However, the 7th Circuit demurred on a ruling, saying it had to first determine the meaning of Indiana’s election code regarding super PAC contributions. Since Indiana courts had not ruled on the issue, the federal appellate court decided to ask the Indiana Supreme Court for help.
Consequently, the 7th Circuit sent a certified question, asking the Indiana justices whether the state’s election code prohibited or limited corporate contributions to PACs or other entities that engage in independent, campaign-related expenditures.
After oral arguments, a split Indiana Supreme Court ruled 4-1 on Sept. 25 that the statute does limit the amount of money that can be given to a super PAC.
The case has now returned to the 7th Circuit but the appellate court has not indicated when it will issue a ruling.
First appellate review
In its initial review of the case, the 7th Circuit noted state law does not contain any language about independent expenditures or prohibitions on contributions to super PACs.
State officials argued the code’s silence indicates independent expenditures are not regulated and Sarkes Tarzian can contribute as much as it wants to the IRTLVF without fear of a fine or penalty. Also, they contended even if state law did prohibit donations to super PACS, statute would be unconstitutional under two key federal court rulings – Citizens United and the 7th Circuit’s Wisconsin Right to Life State Political Action Committee v. Barland – which found that the First Amendment protected corporate speech related to political campaigns.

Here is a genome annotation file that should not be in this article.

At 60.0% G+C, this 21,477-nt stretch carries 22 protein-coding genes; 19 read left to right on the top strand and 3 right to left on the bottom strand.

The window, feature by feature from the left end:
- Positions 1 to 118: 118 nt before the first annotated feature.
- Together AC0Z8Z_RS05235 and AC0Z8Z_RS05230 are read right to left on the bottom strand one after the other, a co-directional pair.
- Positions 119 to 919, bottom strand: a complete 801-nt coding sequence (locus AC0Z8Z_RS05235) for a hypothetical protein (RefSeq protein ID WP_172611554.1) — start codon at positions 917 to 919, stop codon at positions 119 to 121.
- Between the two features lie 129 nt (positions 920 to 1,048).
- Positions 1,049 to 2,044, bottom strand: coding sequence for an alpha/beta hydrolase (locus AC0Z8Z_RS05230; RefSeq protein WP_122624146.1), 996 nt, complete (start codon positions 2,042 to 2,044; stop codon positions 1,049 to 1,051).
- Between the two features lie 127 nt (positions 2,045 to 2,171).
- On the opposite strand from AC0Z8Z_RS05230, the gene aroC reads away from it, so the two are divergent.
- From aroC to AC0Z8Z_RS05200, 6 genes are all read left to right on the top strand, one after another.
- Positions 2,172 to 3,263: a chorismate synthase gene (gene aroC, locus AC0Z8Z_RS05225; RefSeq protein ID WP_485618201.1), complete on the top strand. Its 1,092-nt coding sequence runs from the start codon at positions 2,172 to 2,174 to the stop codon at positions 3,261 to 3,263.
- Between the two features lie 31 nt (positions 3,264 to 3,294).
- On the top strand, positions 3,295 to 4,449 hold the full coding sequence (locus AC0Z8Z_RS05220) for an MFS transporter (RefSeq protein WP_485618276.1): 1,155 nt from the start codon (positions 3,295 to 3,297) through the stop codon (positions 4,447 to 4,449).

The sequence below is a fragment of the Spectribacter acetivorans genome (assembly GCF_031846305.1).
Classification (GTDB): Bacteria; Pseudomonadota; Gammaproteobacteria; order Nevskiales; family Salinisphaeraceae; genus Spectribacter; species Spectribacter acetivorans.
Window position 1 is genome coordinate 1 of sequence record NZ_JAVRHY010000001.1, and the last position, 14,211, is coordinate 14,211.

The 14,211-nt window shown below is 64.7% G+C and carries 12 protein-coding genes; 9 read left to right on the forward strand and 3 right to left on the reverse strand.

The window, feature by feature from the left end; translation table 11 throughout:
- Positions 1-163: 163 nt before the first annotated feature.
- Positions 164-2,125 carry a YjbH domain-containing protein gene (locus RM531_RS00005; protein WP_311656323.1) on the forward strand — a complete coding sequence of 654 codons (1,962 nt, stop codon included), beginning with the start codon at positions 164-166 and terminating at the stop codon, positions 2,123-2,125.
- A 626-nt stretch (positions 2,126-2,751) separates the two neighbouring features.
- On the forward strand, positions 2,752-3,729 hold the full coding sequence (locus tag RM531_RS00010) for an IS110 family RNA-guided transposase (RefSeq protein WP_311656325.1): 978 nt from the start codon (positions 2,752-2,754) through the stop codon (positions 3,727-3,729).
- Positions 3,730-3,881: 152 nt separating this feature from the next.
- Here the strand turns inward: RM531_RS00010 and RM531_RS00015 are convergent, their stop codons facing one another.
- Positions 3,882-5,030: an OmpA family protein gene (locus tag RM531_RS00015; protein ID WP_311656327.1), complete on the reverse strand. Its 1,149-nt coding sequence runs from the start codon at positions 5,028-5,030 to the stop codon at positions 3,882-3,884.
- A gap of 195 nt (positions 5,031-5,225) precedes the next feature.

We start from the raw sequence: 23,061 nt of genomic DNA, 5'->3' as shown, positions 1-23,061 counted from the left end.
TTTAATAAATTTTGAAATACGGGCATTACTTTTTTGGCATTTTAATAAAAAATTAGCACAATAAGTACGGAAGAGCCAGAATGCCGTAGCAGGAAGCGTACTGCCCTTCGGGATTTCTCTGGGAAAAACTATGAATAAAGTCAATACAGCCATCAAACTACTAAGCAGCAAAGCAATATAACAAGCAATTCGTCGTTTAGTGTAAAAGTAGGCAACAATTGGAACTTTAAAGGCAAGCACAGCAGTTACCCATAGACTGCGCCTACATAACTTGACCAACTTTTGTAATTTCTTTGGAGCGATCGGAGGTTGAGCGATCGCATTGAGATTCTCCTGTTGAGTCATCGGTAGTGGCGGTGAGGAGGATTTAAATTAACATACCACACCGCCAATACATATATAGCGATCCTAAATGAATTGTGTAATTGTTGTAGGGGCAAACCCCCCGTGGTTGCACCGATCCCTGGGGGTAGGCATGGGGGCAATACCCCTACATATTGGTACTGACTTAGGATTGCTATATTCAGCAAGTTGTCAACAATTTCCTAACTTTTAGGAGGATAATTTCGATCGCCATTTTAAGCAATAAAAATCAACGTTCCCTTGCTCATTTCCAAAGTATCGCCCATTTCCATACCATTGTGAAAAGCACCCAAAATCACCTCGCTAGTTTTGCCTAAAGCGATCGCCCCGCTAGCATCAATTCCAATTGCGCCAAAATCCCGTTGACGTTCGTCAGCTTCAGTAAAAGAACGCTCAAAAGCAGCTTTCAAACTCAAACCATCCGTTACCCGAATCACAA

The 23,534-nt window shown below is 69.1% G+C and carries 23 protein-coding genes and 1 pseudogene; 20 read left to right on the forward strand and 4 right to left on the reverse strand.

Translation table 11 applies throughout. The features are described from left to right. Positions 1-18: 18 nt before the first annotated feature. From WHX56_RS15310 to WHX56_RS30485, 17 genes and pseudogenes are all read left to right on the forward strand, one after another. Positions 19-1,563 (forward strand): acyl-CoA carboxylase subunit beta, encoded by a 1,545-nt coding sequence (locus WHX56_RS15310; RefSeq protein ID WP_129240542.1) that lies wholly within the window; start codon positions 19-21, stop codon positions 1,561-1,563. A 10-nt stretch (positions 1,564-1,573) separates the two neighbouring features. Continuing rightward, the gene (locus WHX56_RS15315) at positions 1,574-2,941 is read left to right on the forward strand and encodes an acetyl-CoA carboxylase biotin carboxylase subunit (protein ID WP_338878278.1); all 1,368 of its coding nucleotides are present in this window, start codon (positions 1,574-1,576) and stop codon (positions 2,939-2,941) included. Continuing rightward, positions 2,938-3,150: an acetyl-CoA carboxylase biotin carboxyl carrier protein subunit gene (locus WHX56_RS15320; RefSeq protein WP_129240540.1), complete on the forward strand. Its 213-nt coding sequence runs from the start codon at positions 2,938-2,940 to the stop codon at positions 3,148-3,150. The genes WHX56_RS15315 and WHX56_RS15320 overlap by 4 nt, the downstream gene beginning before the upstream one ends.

However, the plaintiffs countered the election code’s silence does restrict corporate contributions to super PACs. They said the state statute says political contributions from corporations are limited to those authorized in the code and, since the code does not include any provisions about independent expenditures, unlimited donations to super PACs are not allowed.
In returning to the 7th Circuit, state officials are asserting the plaintiffs’ lawsuit is imposing obligations on the state and taxpayers that are improper because the statute cannot be enforced in the way IRTLVF and Sarkes Tarzian perceive that it will be.
“Indiana’s election officials should not face an injunction to prevent enforcement of statutes that are clearly unconstitutional as applied to Plaintiffs under controlling federal precedent and that those officials have given no indication they will enforce,” state officials argue in their brief. “And Indiana’s citizens should not have to pay Plaintiffs’ attorney fees when Plaintiffs and their attorneys knew or should have known that the statutory interpretation they proposed (and the Indiana Supreme Court adopted) was clearly unconstitutional under Citizens United and Barland. State legislatures have no obligation ‘to conform their statute books to authoritative judicial interpretations.’ Yet Plaintiffs’ lawsuit seeks to improperly impose that obligation.”
The case is Indiana Right to Life Victor Fund et al. v. Diego Morales, et al., 22-1562.
Dwight Adams, a freelance editor and writer based in Indianapolis, edited this article. He is a former content editor, copy editor and digital producer at The Indianapolis Star and IndyStar.com, and worked as a planner for other newspapers, including the Louisville Courier Journal.